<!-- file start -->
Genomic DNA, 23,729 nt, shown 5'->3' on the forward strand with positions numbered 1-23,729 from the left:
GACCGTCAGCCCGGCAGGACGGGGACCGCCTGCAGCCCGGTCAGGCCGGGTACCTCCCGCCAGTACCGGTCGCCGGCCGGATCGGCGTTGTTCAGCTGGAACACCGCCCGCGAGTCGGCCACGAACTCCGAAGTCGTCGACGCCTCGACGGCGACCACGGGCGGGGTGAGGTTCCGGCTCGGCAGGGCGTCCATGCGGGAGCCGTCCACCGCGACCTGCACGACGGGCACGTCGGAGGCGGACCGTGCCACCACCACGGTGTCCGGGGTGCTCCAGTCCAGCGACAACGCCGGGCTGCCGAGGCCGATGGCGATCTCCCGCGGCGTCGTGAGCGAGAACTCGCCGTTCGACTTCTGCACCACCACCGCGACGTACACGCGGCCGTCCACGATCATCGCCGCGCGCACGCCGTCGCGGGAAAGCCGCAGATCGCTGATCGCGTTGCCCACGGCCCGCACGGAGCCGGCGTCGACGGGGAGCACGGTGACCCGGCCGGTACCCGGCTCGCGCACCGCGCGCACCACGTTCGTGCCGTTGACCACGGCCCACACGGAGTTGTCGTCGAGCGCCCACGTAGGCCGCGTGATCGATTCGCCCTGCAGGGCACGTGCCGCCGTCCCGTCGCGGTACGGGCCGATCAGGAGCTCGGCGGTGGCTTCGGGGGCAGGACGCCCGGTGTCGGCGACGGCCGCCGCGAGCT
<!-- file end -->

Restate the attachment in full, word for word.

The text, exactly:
Genomic DNA, 23,729 nt, shown 5'->3' on the forward strand with positions numbered 1-23,729 from the left:
GACCGTCAGCCCGGCAGGACGGGGACCGCCTGCAGCCCGGTCAGGCCGGGTACCTCCCGCCAGTACCGGTCGCCGGCCGGATCGGCGTTGTTCAGCTGGAACACCGCCCGCGAGTCGGCCACGAACTCCGAAGTCGTCGACGCCTCGACGGCGACCACGGGCGGGGTGAGGTTCCGGCTCGGCAGGGCGTCCATGCGGGAGCCGTCCACCGCGACCTGCACGACGGGCACGTCGGAGGCGGACCGTGCCACCACCACGGTGTCCGGGGTGCTCCAGTCCAGCGACAACGCCGGGCTGCCGAGGCCGATGGCGATCTCCCGCGGCGTCGTGAGCGAGAACTCGCCGTTCGACTTCTGCACCACCACCGCGACGTACACGCGGCCGTCCACGATCATCGCCGCGCGCACGCCGTCGCGGGAAAGCCGCAGATCGCTGATCGCGTTGCCCACGGCCCGCACGGAGCCGGCGTCGACGGGGAGCACGGTGACCCGGCCGGTACCCGGCTCGCGCACCGCGCGCACCACGTTCGTGCCGTTGACCACGGCCCACACGGAGTTGTCGTCGAGCGCCCACGTAGGCCGCGTGATCGATTCGCCCTGCAGGGCACGTGCCGCCGTCCCGTCGCGGTACGGGCCGATCAGGAGCTCGGCGGTGGCTTCGGGGGCAGGACGCCCGGTGTCGGCGACGGCCGCCGCGAGCT